“The art reminds me a lot of a Dr. Seuss type thing. … It’s an interesting little game, I’ve got to say; I’ve done a lot of deck-building game reviews recently… and this one’s got probably the most unique mechanism I’ve seen. … I do like the mechanics in it. The art is hilarious… we had some laugh-out-loud moments in this game—even in funny games it doesn’t always happen that often, in this one it really does. I think that says a lot about it. I really did enjoy it—I liked it enough to pack it and bring it with us on this trip.” – Hunter
“The game scales very well with different player counts. The major adjustment is made to the number of Era cards used in the game. This allows the game to be played as little as fifteen minutes to over an hour but still get the same experience. Very few games have this much flexibility.” – Tyler, Board Game Quest
Jeff & Megan, All Us Geeks:
“Overall, I think it’s a good introduction to deck-building games for those of us who are more casual or younger in age. … I have to say the artwork, I loved; it reminded me of Jim Henson’s creations. … My favorite part of the game was building monsters.” – Megan
“I do like the twist on deck-building in this. I thought that was kind of interesting. The first couple times seeing it in action was like, ‘Ooh, okay…’ … I liked this a lot… I thought it was a good, solid game.” – Jeff
“This is a completely unique game.” – Andrew, Cards and Chit
“I think the concept is really, really fun; the monster-building is a really good idea. … I would introduce this to my kids. … I could bring this into a Kindergarten or first grade classroom.” – Adrian, Cards and Chit
“Changing the typical deck building mechanic of hand picking every card for your deck (think Dominion) to a highly random approach fits well with the theme.” – Gregg, Cardboard Carnage
Forrest Bower, Bower’s Game Corner:
“Among the six of us, none of us could think of any other game that we’d played that was similar to [Teratozoic]. …we’ve probably played over a thousand different games between the six of us, so saying that this game felt unique from all 1,000 of those is a huge thumbs up!” … “Overall, I really enjoyed Teratozoic. I think you will too if you’re looking for a great family-weight game… because it’s got great art work, it’s super easy to learn and to teach. Even though the rule booklet makes it sound like it’s going to be complex, it’s actually super-simple to teach.” – Bower
“Teratozoic is full of quirky art, funny monsters, and creative mechanics. This game is easily transportable, learnable, and an enjoyable time filler. The game plays well across age groups without difficulty. The construction quality of the game is very high… Each card’s unique art gives the game replay ability, as you will be hard pressed to build the same monsters game to game.” – Brent Brewer, backer of Teratozoic Kickstarter
“The cards themselves, are of a very high quality, and to be honest the art work displayed on the Kickstarter page does not do justice to how nice it looks in the flesh. A lot of thought has gone into this design, and it really does show. … Overall this is a very solid game, and does have a lot of replayability, especially if the players who are playing are on the same level. There are a surprising amount of tactics involved in it, which I didn’t glean from watching the tutorial videos prior to playing.” – Oscar Russell, We The Nerdy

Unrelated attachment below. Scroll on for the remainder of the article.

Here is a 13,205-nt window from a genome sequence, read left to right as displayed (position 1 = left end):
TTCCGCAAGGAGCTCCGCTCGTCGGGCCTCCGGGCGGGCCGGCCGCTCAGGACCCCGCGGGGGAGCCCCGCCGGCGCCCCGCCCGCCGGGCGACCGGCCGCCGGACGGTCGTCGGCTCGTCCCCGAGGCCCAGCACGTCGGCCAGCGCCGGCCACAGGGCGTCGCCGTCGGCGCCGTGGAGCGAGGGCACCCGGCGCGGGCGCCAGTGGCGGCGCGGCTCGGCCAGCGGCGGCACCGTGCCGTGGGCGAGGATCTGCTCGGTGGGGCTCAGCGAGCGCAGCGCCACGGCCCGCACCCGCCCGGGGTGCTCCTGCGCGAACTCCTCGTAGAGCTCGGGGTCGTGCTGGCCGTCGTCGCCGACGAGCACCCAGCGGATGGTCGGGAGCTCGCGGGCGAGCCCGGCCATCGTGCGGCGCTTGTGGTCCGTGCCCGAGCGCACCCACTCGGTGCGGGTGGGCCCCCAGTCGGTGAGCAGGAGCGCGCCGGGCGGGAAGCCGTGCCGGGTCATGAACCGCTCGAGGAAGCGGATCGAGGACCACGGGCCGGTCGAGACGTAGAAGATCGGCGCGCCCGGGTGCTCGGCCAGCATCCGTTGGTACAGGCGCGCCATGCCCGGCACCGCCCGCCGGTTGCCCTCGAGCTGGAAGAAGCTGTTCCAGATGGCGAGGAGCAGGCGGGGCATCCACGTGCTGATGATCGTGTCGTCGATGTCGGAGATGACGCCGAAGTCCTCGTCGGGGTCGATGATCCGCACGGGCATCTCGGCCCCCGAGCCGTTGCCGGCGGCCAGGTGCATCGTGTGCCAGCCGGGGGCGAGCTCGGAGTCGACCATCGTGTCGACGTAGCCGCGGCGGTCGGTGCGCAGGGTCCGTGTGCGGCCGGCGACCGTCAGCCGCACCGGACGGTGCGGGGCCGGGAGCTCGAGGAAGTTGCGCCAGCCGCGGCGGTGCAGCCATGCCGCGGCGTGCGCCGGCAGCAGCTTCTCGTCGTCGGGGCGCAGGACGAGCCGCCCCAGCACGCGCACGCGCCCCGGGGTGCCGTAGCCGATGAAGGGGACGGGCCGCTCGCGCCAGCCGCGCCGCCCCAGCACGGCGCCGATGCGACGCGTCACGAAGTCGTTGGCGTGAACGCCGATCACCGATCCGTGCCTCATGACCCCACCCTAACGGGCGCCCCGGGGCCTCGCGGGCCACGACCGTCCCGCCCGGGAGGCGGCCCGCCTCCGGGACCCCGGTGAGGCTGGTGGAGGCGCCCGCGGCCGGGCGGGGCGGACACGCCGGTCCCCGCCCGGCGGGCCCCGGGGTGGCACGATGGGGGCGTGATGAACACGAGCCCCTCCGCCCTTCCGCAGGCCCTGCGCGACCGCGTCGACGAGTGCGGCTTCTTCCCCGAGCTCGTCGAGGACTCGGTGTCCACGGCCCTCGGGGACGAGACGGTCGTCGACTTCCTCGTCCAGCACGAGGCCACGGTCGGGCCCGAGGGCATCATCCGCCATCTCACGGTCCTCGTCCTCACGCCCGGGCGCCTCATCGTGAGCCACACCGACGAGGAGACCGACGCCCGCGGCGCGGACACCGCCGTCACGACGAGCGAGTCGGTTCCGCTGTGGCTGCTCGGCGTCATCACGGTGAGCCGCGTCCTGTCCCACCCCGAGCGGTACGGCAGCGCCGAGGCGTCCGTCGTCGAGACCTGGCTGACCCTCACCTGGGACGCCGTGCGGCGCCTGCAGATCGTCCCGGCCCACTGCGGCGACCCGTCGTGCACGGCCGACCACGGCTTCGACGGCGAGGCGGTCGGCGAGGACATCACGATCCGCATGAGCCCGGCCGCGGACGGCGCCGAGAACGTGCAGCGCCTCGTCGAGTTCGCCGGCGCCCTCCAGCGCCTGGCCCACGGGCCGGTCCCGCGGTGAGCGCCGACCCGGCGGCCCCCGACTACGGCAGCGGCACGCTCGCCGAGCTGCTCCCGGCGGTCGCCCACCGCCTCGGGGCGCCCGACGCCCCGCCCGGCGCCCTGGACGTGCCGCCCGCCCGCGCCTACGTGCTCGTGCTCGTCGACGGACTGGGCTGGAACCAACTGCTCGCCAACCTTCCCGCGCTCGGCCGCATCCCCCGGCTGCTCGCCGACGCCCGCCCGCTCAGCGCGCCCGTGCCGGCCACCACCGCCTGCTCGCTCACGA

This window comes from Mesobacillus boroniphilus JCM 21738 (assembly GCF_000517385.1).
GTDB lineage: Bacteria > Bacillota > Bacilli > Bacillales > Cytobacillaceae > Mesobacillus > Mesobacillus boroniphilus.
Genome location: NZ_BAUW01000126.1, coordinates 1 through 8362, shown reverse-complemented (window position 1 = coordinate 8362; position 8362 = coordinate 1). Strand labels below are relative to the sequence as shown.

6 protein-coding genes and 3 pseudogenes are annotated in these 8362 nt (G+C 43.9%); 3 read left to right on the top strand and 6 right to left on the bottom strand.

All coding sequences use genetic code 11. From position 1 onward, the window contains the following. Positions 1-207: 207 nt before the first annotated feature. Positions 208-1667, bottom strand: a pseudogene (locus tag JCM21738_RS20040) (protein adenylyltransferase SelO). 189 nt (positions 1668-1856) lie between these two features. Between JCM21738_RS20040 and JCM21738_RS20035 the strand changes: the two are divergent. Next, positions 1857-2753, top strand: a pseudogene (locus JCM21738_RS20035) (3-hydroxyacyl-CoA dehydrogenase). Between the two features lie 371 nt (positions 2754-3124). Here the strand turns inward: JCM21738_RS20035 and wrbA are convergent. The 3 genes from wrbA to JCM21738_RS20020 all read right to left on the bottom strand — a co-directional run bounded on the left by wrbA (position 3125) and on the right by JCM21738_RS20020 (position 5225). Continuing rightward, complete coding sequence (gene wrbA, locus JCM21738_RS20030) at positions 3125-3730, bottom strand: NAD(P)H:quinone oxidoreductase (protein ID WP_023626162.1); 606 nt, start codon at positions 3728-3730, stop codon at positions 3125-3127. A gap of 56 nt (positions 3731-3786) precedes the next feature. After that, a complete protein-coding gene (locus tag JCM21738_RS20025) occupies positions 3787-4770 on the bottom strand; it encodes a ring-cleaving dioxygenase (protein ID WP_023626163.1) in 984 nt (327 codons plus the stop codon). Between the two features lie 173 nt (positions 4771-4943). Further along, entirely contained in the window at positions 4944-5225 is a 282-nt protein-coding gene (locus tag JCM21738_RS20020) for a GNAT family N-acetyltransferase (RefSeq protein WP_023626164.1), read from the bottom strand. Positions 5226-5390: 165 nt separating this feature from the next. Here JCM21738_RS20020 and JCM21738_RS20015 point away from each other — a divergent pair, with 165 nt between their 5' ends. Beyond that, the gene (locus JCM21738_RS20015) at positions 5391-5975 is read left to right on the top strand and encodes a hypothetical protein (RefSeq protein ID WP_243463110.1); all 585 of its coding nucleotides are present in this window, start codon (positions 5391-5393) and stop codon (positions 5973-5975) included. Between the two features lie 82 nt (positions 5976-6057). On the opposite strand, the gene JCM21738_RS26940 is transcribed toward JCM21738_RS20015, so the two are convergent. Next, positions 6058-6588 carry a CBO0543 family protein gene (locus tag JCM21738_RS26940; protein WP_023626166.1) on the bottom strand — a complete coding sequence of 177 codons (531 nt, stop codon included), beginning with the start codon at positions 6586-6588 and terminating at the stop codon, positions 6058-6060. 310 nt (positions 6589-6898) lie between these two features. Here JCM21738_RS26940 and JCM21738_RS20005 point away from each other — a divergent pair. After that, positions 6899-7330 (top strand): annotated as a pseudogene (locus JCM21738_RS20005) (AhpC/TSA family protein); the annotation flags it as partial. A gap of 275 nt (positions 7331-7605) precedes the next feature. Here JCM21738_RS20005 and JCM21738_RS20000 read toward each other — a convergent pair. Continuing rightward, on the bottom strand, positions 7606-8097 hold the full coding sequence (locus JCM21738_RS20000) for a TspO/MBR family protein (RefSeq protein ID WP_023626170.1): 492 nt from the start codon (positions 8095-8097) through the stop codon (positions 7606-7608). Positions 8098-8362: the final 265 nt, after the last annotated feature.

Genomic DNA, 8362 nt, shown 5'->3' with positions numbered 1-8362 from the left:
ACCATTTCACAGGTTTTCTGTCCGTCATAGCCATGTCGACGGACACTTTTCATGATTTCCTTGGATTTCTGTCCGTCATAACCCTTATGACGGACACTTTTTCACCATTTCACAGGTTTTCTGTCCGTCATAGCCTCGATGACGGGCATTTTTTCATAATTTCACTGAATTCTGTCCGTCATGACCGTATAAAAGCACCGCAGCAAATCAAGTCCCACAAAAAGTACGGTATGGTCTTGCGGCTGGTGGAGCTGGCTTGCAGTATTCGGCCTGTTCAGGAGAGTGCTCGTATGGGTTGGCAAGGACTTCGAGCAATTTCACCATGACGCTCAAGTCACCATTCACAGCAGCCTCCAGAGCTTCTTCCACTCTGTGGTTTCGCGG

Brandon & Christopher, Noobsource:
“It really feels like ‘What if Monsters, Inc. and Spore got together and made a game.'” – Christopher
“The art in the game is very simple, but effective. Clean line art and bold colors against a white background creates a great contrast allowing the monsters to pop off the card and provide the most obvious and only focus… …the execution is nicely done. Each monster part matches up neatly with one another making it easy to visualize the fluffy, bug-eyed, tentacle monsters you create. … You’ll have to find a balance between holding onto your higher-value cards for the deck-building portion of the game while collecting specific colors and parts for the end-game clincher.” – Biff, The League of Nonsensical Gamers
“The use of Eras is interesting, allowing players to slowly fine-tune their decks into having increasingly potent and valuable monsters. … The nature of Teratozoic is quite simple, and the rules are accessible for children and adults alike. … The theme works particularly well, as evolution makes the best out of a post-humanity cesspool by going from a highly unpredictable random central deck to a much more structured set of cards – and the beings created from them.” – Ryan, The Cardboard Republic
“Strategy in Teratozoic, then, jumps around a bit. You have to know when to hold back cards, which cards to keep for your gene pool, which cards to take from the board. Point values that help you win a round won’t necessarily help you win the game. … Plays equally well with few or many players. The designers anticipated how the rules would have to change for different scenarios. … Bonus cards keep play interesting, so every round isn’t just counting and scoring.” – Mike Eaton, Play Unplugged
Starting DecksEach player starts with a deck of 6 cards, numbered one through six, which are each designed to form a single monster with no loose ends. Since the normal hand size is five cards, the following monsters are all too big to appear during normal gameplay—though any of them could potentially be built in the event of a tie or after the end of the Teratozoic Era. Still, they should give you some idea of the sort of monsters you might be building during a game of Teratozoic:
About the Game Designer
Teel is an independent author, artist, game designer & developer, creative visionary, podcaster, and publisher.
Teel is happily married to an English teacher and they live together in Phoenix, AZ with a grumpy old cat, a skittish young cat, and hundreds of video games, board games, and card games. Teratozoic is not the first game Teel has designed, but it is the first one he was excited about offering to the public. There are many other games working their way into reality from the dark recesses of his twisted mind, but this one can give you a glimpse of what may be yet to come.